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August 3, 2020

Worthy to Print Column: Always darkest before the dawn

By George Worthy, Gonzales Columnist

I had to go to South San Francisco on business yesterday. It was really hot while I was up there. Not something I have seen often. Usually there is a breeze off the ocean where my customer has his plant. But it was missing yesterday. Of course it would happen when the air conditioner in my car was out. I had needed to fix it, but since I couldn’t leave the house, according to Heir Newsom, I didn’t worry. But since I also had to pick up a check from some folks in Milpitas, I just rolled down the windows. That helped a little, but then I couldn’t hear my stereo.

It didn’t cool off until I came over the pass by the old Highway Patrol Office on Highway 101. It occurred to me that as much as we all complain about our wind, we would be cooking if it didn’t blow almost every day in the Salinas Valley. I still think we should have an air quality station in Gonzales. Too many mysterious maladies are seen in this valley.

You might remember that I was aghast at the beginning of this pandemic of the coronavirus. I pointed out that the farmworkers were still going out into the fields to improve our economy. They were seated right next to each other on 48-passenger buses. It appears we are now paying for that mistake. I pray that our farmworkers are in good shape and can beat this terrible threat to our community.

We are still at a time when we were being fed conflicting statements from officials that should have known better, but of course they didn’t know anything about this scourge either. It didn’t matter that the governor of New York was actually killing older folks by sending them to nursing homes, knowing they were infected with the coronavirus. How he stays out of jail is mystifying to me.

I like the signs that are on the doors of the establishments that are open. They are now serious about not letting you into their store if you don’t have a mask. I wasn’t used to entering stores. (I had been hiding for the past few months.) Yesterday, I had to go back to my car about five times to get my mask. When I got back and went over to Jim’s Liquors to pick up some relaxing medicine, I started to go right in and then I saw the sign on the door. I sort of smiled at myself because I had forgotten again.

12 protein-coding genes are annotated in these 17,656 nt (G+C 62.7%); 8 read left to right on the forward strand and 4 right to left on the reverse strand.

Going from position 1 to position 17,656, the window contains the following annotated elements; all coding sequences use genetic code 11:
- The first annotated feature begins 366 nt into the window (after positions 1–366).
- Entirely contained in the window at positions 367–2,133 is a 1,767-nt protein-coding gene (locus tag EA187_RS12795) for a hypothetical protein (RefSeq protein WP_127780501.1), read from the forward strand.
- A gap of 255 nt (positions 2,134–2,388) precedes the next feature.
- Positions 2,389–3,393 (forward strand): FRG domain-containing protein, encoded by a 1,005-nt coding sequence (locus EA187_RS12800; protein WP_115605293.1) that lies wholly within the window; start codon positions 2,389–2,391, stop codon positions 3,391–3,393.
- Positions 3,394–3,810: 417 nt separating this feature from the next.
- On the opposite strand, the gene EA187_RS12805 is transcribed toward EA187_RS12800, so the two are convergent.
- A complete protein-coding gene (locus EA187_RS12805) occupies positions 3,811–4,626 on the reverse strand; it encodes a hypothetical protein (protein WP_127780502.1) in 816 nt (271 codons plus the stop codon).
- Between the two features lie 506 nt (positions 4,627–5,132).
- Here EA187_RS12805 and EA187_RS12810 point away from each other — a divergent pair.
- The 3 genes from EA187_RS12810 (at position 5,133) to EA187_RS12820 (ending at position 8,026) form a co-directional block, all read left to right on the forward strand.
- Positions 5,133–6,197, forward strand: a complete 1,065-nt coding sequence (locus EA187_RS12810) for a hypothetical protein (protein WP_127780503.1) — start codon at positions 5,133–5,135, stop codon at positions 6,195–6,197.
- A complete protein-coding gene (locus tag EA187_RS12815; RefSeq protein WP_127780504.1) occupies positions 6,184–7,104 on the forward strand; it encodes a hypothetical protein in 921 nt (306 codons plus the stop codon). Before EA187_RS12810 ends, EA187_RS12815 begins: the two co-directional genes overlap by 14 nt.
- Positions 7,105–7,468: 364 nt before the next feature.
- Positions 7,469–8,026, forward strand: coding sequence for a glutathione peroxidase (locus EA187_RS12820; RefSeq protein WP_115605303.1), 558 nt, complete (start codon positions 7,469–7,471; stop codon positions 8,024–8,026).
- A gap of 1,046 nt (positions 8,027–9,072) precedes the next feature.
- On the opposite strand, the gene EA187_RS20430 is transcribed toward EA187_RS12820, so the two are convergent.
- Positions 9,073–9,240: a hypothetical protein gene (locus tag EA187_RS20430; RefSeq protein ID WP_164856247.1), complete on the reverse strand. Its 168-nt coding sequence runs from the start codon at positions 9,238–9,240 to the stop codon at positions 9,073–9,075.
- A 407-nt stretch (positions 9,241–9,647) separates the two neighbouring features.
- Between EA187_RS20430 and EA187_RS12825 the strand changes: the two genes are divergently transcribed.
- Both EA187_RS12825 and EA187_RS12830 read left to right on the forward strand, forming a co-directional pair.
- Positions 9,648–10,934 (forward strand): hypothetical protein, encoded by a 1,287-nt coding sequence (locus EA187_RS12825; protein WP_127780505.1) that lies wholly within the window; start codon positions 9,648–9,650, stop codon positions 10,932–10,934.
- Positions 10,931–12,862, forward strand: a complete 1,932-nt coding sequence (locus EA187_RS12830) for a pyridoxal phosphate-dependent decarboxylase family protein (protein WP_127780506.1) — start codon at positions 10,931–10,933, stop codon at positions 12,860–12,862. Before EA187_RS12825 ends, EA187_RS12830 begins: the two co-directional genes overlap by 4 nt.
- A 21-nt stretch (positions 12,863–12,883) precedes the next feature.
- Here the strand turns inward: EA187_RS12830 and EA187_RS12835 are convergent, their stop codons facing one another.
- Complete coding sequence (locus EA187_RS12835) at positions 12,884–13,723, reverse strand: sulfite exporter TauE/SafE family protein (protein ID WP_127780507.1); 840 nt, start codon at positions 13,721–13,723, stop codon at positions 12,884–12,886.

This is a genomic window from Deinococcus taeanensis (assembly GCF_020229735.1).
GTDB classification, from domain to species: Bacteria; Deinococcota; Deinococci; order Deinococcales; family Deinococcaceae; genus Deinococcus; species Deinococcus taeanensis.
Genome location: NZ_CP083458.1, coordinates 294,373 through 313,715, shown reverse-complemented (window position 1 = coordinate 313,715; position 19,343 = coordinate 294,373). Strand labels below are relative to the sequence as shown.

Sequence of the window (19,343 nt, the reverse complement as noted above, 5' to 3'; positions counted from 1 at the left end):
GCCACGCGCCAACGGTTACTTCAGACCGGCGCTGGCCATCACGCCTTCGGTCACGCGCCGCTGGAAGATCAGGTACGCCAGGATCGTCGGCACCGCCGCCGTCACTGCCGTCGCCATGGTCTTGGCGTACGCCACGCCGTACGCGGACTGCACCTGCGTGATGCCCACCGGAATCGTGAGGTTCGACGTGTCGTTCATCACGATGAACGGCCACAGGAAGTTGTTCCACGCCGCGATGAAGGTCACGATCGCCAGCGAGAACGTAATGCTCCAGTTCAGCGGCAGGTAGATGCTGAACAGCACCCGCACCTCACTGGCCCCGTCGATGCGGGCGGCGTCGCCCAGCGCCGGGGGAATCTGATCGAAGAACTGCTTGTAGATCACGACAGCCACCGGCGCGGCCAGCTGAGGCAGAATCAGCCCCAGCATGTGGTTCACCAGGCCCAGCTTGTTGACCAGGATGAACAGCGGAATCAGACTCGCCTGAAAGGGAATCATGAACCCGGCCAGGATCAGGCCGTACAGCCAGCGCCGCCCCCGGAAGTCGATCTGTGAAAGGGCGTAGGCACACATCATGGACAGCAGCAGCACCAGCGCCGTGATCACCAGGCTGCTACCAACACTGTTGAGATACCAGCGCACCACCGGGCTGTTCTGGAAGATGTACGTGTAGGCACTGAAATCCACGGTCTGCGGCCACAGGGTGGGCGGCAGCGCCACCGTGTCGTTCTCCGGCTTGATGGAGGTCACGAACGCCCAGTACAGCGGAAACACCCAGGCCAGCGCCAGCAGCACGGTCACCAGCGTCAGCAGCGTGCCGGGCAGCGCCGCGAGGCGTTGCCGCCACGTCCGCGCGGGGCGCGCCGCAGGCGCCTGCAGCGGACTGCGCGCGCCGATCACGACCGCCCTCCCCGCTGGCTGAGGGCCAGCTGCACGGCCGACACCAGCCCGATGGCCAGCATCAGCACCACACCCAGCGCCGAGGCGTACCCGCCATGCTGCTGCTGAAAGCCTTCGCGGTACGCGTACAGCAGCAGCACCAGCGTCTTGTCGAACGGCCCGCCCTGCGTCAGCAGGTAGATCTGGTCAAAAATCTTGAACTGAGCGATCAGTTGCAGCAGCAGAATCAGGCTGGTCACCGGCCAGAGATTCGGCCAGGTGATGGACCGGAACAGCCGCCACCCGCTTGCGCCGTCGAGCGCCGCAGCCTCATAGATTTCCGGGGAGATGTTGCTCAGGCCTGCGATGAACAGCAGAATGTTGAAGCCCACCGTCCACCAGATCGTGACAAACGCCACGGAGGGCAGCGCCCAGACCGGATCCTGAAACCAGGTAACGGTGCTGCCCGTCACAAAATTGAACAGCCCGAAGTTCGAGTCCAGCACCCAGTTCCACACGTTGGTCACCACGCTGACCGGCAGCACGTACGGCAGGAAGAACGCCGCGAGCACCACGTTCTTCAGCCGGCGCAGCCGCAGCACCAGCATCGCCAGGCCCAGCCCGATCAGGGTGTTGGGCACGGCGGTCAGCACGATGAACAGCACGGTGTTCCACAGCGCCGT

I went back to my car to get my mask. I burst out laughing when I noticed that there were two other customers that were stopped at the door by the signs. We sort of bonded at that moment when the other customer said, “We have to do it!” I agreed with him and stepped in to buy some of Jim’s inventory.

While standing in line to pay, I noticed a new young man being trained to run the cash register. He was also being trained in customer service. It was heartening to see him concentrating hard to pick it up. He had a CSUMB sweatshirt on and said he was attending college. I thought how cool to see a young man getting his priorities straight. Working in his hometown and attending college at the same time. It made me think about my first job working in a Getty Service Station.

You probably never heard of the Getty gas. This was a trial deal established by J. Paul Getty, who was a pretty rich and famous guy a bunch of years ago. We didn’t call it a gas station; we called it a Service Station because we provided a service. The high school kids would drive up and hand me 50 cents and ask me to check their tires and oil.

So we would spend about 10 minutes checking everything to make sure they could make it to the next service station. They thought they were being funny, but it didn’t bother me. I actually liked providing a service. We mopped the driveway into the station when there were no customers. We even cleaned the glass on the gas pump so you could see how much you owed.

Back in those days there was a famous service station at the corner of Highway 99 and Highway 46. It was a standard station and the attendants all wore a uniform, including caps. They had one guy holding a mop who just stood there while the car was getting gas and then mopped up after each customer. It was pretty famous back then. I believe there is a gas station there now. Pump it yourself.

I don’t know when they stopped offering service at these gas pump deals, but I liked it better when they were service stations. For you see, it had to do with cars. Cars were more important to a teenager than anything else, and that’s saying something because the other really important thing was girls. You couldn’t get a girl unless you had a car and you couldn’t get a car without working.

Even today, at my age, it is a constant battle as to what is more important. (That’s a joke.) I can remember there wasn’t anything you couldn’t do if you had a car. Shoot! You could take a girl to the drive-in movies. That was unlike anything available today. You may have a thought about a girl and a boy at the drive-in, alone, you would be wrong. It was just too hot over in the San Joaquin Valley. I remember watching a movie sitting on the front fender of my car when they announced that it was 100 degrees.

I didn’t mean to go off on a tangent, it’s just that we are slowly being reintroduced to those happy times and coming together by a viral invasion. It’s too bad that someday we will think of these times as the good old days. I survived those happy days and we will survive these days. It is always the darkest before the dawn.

I have to mention this even though I might be proved wrong. I am blessed that I don’t know anyone that has contracted this virus. In fact, I don’t know anyone who knows anyone that has. But maybe that’s just me. Wash your hands and wear your masks.

God Bless.

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